When asked why I chose to write a biography of Leonardo da Vinci, I always give the same answer: "For me, who else could it be?" I am, after all, the worshipful acolyte who one blazing hot summer day in Florence some twenty years ago boarded a train to Empoli, then a bus to Vinci, and finally climbed a steep 3-kilometer hill just to make a pilgrimage to the place where he is said to have been born but almost certainly was not.
And when I am further asked whether, after having studied his life in such depth for two decades, I conclude that Leonardo is indeed the greatest genius the world has ever known, my reply is an emphatic "Yes!" Think of the historical figures whose names immediately come to mind when considering such a question: Aristotle, Newton, Descartes, Goethe, Einstein, and a handful of others. Each of them excelled in no more than a few areas of human knowledge, or perhaps only in one. But Leonardo was the most intellectually versatile of them all and brilliantly original in everything he did, without the benefit of a formal education except in graphic art. He was at once a painter, architect, mathematician, city planner, biologist and researcher in optics, while at the same time a civil, military, and a hydraulic engineer. He was a gifted athlete, a fine musician and a talented singer, who served both Florence and Milan as an impresario of the ceremonial public functions for which those cities were known. And though it is mentioned far less than it should be, the many notes spread throughout the more than 5,000 discovered manuscript pages of his drawings show that he was also a moral philosopher whose insights into nature and the human condition are often profound.
Beyond all else, it is Leonardo's anatomical work that intrigues me. It is unimaginable that - before any of the great anatomy investigators of the later Renaissance had so much as begun - there was Leonardo, dissecting in solitude the stinking corpses of executed criminals and indigent hospital patients, so that he might better comprehend the body's mysteries. Whatever other areas his monumental genius explored, in this one he was not only the first but the most perceptive, discovering structures and their functioning that would not be understood by others for generations and in some instances centuries.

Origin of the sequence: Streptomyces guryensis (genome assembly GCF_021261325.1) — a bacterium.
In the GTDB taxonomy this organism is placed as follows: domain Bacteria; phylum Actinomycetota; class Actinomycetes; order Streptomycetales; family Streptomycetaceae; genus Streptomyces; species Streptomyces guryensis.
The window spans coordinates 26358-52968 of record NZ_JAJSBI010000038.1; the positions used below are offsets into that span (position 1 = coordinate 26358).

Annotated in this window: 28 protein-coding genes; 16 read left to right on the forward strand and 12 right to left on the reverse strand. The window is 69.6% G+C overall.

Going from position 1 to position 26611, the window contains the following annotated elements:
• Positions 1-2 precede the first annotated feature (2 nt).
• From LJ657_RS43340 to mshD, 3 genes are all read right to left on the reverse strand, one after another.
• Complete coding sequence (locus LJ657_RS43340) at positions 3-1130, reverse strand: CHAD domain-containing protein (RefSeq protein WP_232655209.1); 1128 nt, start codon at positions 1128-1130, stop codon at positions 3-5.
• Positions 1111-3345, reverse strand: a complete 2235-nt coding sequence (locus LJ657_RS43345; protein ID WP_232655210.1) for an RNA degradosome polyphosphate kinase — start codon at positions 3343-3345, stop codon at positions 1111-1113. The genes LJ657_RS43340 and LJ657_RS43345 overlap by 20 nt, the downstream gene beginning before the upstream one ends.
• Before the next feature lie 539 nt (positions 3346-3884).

My fascination with Leonardo mirrors my fascination with the human body, which in turn mirrors his. His ultimate aim was no less than the elucidation of all nature, and it was to this self-appointed mission that he applied the most diversely expansive mind that the world has ever known.
Sigmund Freud famously said of Leonardo da Vinci that he "awoke too early in the darkness, while everyone else was still asleep." If Leonardo was, as the renowned art historian Sir Kenneth Clark so appropriately called him, "the most relentlessly curious man in history," he is also the man about whom we are most relentlessly curious.
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Last edited 1/9/2017 10:35:59 PM
Other works by Sherwin Nuland:
Doctors: The Biography of Medicine (1988),
Medicine: The Art of Healing(1992),
How We Die (1994),
The Wisdom of the Body(1997),
The Mysteries Within: A Surgeon Reflects on Medical Myths (New York: Simon & Schuster, 2000).
“The Uncertain Art,” his column, appears regularly in The American Scholar. He is also a contributing editor to The New Republic.